The Morning Wrap: Suspect 'Confesses' In Hema Upadhyay Murder; Odisha MLA Caught Watching Porn In Assembly

15/12/2015 7:57 AM IST | Updated 15/07/2016 8:25 AM IST
The India Today Group via Getty Images
INDIA - AUGUST 30: Hema Upadhyay, Artist at her Studio in Mumbai, Maharashtra, India ( for IT Woman Magazine ) (Photo by Mandar Deodhar/The India Today Group/Getty Images)

The Morning Wrap is HuffPost India's selection of interesting news and opinion from the day's newspapers. Subscribe here to receive it in your inbox each weekday morning.

Essential HuffPost

The Subarnarekha River roars out of the Chota Nagpur plateau in eastern India, emptying 245 miles downstream into the Bay of Bengal, making it a vital source of life and, lately, of death.

The bullet train project between Mumbai and Ahmedabad will not be a drain on the government finances. Japan has offered a loan more than Rs 79,000 crore to be repaid over 50 years at an interest rate of 0.1% per year [Yes you read that right!]. The government of India can clearly afford this.

An Australian newspaper's cartoon that shows skinny, turban-wearing Indians eating solar panels has invited widespread criticism for being "unequivocally racist". Australian MP Tim Watts called the cartoon "pathetic" and an "embarrassment".

A protest by some Congress workers took a fiery turn on Monday when they accidentally set themselves on fire while trying to burn Prime Minister Narendra Modi's effigy in Shimla.

Main News

The Centre on Monday asked Delhi High Court to extend the observation home stay of the juvenile convict in 16 December, 2012 gangrape case who is scheduled to be released on Sunday, saying several mandatory aspects were missing from the post-release rehabilitation plan which needed to be considered before setting him free.

Hema Upadhyay, an internationally acclaimed installation artist, was murdered after she refused to pay up Rs 5 lakh that she owed a warehouse owner and his aides, one of the suspects in the case has told police.

At the request of the Enforcement Directorate, the Interpol has issued Red Corner Notices against two Italian nationals- Carlo Gerosa and Guido Ralph Haschke—who were allegedly the middlemen in the Rs 3600 crore AugustaWestland VVIP chopper deal.

As continuous disruptions in the Rajya Sabha resulted in several adjournments on Monday, finance minister Arun Jaitley warned that the Parliament's winter session would become a "washout". "The reasons for washout keep changing by the hour," said Jaitley, exasperated.

Off The Front Page

Sex sneaked into the Odisha Assembly as senior Congress MLA Naba Kishore Das was on Monday caught watching porn clips on his smart phone during the Question Hour in an incident reminiscent of what happened in the Karnataka legislature three years ago.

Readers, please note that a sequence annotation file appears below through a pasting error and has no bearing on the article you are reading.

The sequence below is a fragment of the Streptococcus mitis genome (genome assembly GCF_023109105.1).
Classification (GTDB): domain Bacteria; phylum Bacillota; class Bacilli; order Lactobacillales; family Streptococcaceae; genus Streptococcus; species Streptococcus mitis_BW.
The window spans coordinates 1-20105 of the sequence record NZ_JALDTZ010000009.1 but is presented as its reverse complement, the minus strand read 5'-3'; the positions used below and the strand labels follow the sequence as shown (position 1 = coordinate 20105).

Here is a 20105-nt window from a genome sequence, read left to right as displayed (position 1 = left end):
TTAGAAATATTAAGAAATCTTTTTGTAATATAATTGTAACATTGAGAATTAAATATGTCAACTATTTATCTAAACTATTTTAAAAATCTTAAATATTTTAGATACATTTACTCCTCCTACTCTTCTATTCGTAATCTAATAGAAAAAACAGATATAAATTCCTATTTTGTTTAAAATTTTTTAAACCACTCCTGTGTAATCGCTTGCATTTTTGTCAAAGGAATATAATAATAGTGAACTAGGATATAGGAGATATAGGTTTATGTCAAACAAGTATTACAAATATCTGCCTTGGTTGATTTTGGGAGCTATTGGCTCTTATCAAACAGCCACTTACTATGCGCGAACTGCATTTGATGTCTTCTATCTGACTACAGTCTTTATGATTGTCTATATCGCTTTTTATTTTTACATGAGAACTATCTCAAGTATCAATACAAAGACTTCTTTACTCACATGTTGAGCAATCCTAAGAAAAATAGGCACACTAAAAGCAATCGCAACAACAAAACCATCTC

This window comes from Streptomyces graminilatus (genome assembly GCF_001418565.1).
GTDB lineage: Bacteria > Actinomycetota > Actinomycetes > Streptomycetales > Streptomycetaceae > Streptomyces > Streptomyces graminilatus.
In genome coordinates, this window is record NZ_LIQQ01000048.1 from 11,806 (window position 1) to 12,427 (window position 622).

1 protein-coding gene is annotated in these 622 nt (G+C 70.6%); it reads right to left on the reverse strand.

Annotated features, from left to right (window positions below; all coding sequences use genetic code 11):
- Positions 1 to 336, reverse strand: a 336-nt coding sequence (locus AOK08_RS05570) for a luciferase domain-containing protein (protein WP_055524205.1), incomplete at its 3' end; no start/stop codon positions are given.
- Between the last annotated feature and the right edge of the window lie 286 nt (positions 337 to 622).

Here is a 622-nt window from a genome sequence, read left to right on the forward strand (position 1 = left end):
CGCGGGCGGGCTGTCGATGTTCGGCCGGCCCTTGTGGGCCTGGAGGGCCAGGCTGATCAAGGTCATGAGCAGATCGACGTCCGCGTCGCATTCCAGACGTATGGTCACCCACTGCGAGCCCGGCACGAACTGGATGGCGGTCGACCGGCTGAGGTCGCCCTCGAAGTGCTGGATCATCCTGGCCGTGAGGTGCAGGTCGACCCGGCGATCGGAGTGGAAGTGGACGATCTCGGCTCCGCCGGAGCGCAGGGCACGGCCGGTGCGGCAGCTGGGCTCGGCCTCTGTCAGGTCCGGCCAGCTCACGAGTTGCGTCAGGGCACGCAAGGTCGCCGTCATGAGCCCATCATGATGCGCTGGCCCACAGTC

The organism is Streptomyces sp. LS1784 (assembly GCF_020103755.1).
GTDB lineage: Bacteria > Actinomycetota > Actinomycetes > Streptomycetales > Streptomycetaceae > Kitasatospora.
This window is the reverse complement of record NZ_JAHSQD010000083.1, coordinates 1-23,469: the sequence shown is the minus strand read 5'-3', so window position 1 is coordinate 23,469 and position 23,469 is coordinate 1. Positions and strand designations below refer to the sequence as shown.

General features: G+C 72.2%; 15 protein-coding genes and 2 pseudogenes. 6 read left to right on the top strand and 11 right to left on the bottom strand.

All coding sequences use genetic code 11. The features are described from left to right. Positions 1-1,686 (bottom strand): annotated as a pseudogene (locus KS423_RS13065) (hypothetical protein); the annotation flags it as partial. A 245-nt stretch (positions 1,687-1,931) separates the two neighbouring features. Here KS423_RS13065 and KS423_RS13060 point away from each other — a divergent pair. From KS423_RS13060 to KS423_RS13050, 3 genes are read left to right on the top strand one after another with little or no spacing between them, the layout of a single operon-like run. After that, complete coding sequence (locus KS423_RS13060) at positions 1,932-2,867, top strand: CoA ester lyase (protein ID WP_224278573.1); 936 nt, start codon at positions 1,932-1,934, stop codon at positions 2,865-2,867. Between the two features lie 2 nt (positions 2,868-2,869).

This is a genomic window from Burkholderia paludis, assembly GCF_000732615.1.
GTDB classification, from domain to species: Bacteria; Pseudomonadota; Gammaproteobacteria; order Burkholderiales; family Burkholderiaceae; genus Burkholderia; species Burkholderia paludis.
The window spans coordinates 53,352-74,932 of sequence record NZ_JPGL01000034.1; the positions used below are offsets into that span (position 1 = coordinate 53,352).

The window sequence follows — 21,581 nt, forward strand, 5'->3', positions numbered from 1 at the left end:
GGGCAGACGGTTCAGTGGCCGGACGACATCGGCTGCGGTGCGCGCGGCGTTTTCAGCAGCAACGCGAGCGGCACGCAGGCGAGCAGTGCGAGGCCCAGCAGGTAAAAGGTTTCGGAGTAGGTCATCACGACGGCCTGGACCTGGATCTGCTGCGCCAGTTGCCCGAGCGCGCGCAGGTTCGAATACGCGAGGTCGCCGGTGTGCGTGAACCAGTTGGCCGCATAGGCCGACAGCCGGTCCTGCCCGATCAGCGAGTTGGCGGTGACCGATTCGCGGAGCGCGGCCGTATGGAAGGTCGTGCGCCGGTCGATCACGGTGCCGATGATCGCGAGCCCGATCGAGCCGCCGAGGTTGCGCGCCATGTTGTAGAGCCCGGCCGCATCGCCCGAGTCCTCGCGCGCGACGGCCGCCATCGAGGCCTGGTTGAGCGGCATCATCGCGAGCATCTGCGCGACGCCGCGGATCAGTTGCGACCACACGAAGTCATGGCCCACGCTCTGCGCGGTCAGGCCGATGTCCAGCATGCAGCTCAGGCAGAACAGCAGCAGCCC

The Supreme Court on Monday said it could not force anyone to do yoga, declining a request by an 85-year-old advocate petitioner seeking early hearing of his PIL on making yoga compulsory in schools.

The Akhilesh Yadav government has accepted the Supreme Court's suggestion to install electric crematoriums near the Taj Mahal and has decided to waive off cremation charges from 1 January as an incentive to wean people away from using wood pyres.

The woman from Uttar Pradesh, who last week refused to marry a man who failed to count beyond nine and answer mathematical questions, has now married a man who's a high school graduate.


Japanese Prime Minister Shinzo Abe has lent New Delhi the same helping hand that China and Southeast Asia leveraged to take off, writes Dhruva Jaishankar in The Times of India: "If there is one takeaway from Prime Minister Shinzo Abe’s just concluded visit to India, it is that Japan is willing to make the same big bet on India that it once did on China and Southeast Asia."

There is little to cheer about the Paris deal, as it is against developing nations, writes Darryl D’Monte in Hindustan Times: "When developing countries look at the fine print, however, most of their sense of achievement will evaporate. The deal is deficient in virtually all respects, except for the genuflection towards equity and differentiation between countries, which was one of the red lines that India was able to enforce."

Benedict Anderson, who died earlier this week, aged 79, was the last of the great polymath social scientists, writes Ramachandra Guha in The Telegraph: "Anderson was a superb stylist, who carried his vast learning extremely lightly. Despite his distinction, he had an absolute lack of self-importance, and a lovely dry wit, characteristics on display in the letters and emails we exchanged over the years."

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